Minimum wage, anti-Pebble measures pass easily

Two ballot measures, either of which would have been high-profile in an election year that didn't include an expensive Senate contest and an effort to legalize marijuana, won by wide margins as the last precincts reported early Wednesday morning.

Ballot Measure 3: Raise the minimum wage

With all 441 of the state's precincts reporting, Ballot Measure 3, an effort to increase the state's minimum wage, passed with 69 percent voting in favor and 31 percent opposing.

Measure 3 would raise the state's minimum wage by $1 in 2015 to $8.75 an hour, and another dollar in 2016, to $9.75 an hour. If passed, it would make Alaska's the seventh-highest minimum wage in the nation along with New York.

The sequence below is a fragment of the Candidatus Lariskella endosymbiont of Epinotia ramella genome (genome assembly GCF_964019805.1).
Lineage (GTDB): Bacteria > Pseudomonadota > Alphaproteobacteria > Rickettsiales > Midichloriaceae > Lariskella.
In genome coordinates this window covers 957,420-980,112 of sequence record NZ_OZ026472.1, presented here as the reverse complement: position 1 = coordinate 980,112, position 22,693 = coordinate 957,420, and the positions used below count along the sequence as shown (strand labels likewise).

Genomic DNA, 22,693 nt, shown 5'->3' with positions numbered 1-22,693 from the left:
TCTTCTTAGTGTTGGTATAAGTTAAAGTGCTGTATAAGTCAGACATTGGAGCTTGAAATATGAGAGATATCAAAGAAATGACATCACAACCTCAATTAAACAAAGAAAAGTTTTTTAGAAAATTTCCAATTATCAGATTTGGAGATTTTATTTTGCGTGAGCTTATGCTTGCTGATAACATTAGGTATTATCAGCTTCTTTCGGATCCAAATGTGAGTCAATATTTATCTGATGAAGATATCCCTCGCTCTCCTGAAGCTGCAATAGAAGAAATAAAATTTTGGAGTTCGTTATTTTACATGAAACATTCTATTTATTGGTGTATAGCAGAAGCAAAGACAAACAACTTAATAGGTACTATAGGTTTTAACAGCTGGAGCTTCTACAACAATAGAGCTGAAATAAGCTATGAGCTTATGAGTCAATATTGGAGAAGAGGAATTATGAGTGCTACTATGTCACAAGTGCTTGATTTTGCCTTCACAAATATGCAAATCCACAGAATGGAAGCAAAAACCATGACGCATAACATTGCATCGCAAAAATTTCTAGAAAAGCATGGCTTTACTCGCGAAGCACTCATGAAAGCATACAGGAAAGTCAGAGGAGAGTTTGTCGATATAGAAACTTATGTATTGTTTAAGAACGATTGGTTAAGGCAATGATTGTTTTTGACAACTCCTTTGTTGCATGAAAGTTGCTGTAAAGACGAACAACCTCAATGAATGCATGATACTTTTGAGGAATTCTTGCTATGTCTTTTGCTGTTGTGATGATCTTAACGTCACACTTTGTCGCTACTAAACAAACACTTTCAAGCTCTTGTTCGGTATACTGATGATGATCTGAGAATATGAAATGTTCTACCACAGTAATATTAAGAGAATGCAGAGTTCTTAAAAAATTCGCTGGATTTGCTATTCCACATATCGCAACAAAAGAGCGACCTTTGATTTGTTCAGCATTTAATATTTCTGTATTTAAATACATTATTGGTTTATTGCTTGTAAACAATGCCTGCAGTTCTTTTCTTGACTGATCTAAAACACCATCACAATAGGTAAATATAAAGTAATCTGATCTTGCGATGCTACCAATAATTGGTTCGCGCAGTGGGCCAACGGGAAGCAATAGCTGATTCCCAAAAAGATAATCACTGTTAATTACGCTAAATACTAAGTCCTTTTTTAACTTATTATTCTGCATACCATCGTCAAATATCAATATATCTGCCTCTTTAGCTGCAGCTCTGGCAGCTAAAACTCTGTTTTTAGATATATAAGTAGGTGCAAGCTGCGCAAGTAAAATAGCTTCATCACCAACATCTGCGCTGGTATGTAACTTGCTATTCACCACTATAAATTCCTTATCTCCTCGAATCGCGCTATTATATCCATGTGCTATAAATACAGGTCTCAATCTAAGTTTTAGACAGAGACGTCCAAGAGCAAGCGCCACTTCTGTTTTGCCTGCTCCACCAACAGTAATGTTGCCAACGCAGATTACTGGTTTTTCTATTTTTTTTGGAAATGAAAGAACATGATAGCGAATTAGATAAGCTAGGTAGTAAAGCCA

Proponents argued that the 49th state's high cost of living makes it impossible for people working minimum wage jobs to afford housing, food and health care. Opponents claimed that raising the state's minimum wage will increase the cost of goods and services, leading to higher prices and job losses.

Ballot Measure 4: Bristol Bay mining restriction

Ballot Measure 4, which would enable the Alaska Legislature to ban proposed mining in the Bristol Bay watershed if lawmakers believe the project would endanger wild salmon stocks, passed with 65 percent of votes in favor, to 35 percent opposed.

Currently, only state and federal agencies decide on mining permits.

The measure adds another layer of oversight for the proposed Pebble mine. The mine site is near several Bristol Bay salmon streams that produce some of the largest runs of wild sockeye salmon in the world.

In 2008, Alaska voters rejected an outright ban on large-scale mining in the Bristol Bay region. The Alaska Clean Water Initiative failed to pass with 43 percent of the vote.

Sean Doogan

Sean Doogan is a former reporter for Alaska Dispatch and Alaska Dispatch News.